Figure 2. Fold change (±SD) in mRNA expression of (a) genes of the pro-inflammatory cytokines TNF and IL-6 in the Quadriceps muscle of C (all cancer patients), HE and HMA groups: HMA (n=22), HE (n=15), CWS (n=16), CWL (n=8). Fold-change of mRNA expression is relative to HMA participants. Statistical analysis was carried out on deltaCT values. Q-PCR shows upregulation of mRNA expression of TNF-α in HE (p<0.001) and in CWS (p<0.05) and IL-6 in CWS (p<0.05) compared with HMA and (b) illustrates protein analysis showing total NF-ĸB and pNF-ĸB in the Quadriceps muscle. Data are presented as P-NF-ĸB/total NFĸB ratio which was not significantly different for HE compared with C. The mean protein expression ± SEM were analysed for HE (n=8) and C (n=9) groups for P-NF-ĸB and C (n=9) and HE (n=9) groups for NF-ĸB. Neither total NF-ĸB nor pNF-kB were significantly different between the HE and C groups (p=0.291 and p=0.271 respectively).

Expression of apoptotic factors, autophagy and oxidative stress defense genes

The expression of the pro-apoptotic gene Bax (Fig. 3a) was significantly increased in CWS, CWL and HE compared with HMA (P<0.001). In HE, CWS and CWL, expression of message for Sequestosome 1 (p62/SQSTM1), p62, which is an indicator of oxidative stress, was significantly different from HMA (Fig. 3a). Both Beclin and p62 protein expression were significantly increased in cancer compared with HE. Expression of message for the oxidative defense genes SOD2, GCLM, Nrf2 and HSP1a (Fig. 4a) was increased in HE when compared with HMA (P<0.0001). Increased nitrosylation (4-HNE) and high SOD2 levels (indicating elevated oxidative stress) were observed in the muscle of cancer patients compared with those from HE (Fig. 4b). There is a well recognised divergence between the transcriptome and the proteome, and while message for SOD2 was significantly higher in healthy elderly (HE) compared with the HMA group (Fig. 4a), the level of the translated protein SOD2 was significantly higher in cancer patients compared with healthy elderly (HE) (Fig. 4b). In addition, the alpha, beta-unsaturated hydroxyalkenal, 4-HNE, produced by cellular lipid peroxidation and indicating high oxidative stress, was also significantly higher in cancer patients compared with healthy elderly (HE) (Fig. 4b).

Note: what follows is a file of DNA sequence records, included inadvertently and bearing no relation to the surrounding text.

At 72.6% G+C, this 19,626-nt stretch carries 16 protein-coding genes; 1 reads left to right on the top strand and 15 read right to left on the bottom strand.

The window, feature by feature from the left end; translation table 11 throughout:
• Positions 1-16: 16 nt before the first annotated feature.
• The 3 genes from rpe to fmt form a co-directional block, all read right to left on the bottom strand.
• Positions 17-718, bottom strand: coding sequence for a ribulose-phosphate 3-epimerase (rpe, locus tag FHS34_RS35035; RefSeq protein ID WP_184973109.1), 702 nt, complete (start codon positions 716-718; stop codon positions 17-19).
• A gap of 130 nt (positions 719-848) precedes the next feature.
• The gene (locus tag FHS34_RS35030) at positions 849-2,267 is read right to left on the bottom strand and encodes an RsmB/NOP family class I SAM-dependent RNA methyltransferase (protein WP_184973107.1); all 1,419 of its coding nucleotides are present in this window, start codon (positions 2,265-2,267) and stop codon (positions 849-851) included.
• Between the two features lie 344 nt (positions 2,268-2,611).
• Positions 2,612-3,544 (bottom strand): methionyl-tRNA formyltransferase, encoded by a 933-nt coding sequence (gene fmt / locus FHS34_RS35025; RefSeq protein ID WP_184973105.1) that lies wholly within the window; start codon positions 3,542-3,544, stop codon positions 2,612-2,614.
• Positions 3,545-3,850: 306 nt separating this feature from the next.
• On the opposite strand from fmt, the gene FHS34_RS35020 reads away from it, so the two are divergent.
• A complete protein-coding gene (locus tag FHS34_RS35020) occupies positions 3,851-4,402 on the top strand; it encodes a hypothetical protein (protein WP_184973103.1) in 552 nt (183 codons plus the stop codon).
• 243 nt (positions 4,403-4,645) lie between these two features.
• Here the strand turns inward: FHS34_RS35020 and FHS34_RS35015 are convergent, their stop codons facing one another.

Fold change (±SD) in expression of mRNA for (a) the apoptotic factor Bax and the autophagy-related Sequestosome 1 (p62/SQSTM1) in the Quadriceps muscle of C, HE and HMA groups: HMA (n=22), HE (n=20), CWS (n=18), CWL (n=10). Fold-change of mRNA expression is relative to HMA. Statistical analysis was carried out on deltaCT values. Q-PCR results show upregulation of pro-apoptotic Bax (pb) Western blot analysis indicates activation of the degradation pathway (Beclin and p62/SQSTM1) in the Quadriceps muscle of C compared with the HE group. Data are means ± SEM from C (n=9) and HE (n=8) groups for p62 and C (n=9) and HE (n=9) for Beclin. The analysis demonstrates significant upregulation of these proteins in muscle from C compared with HE (p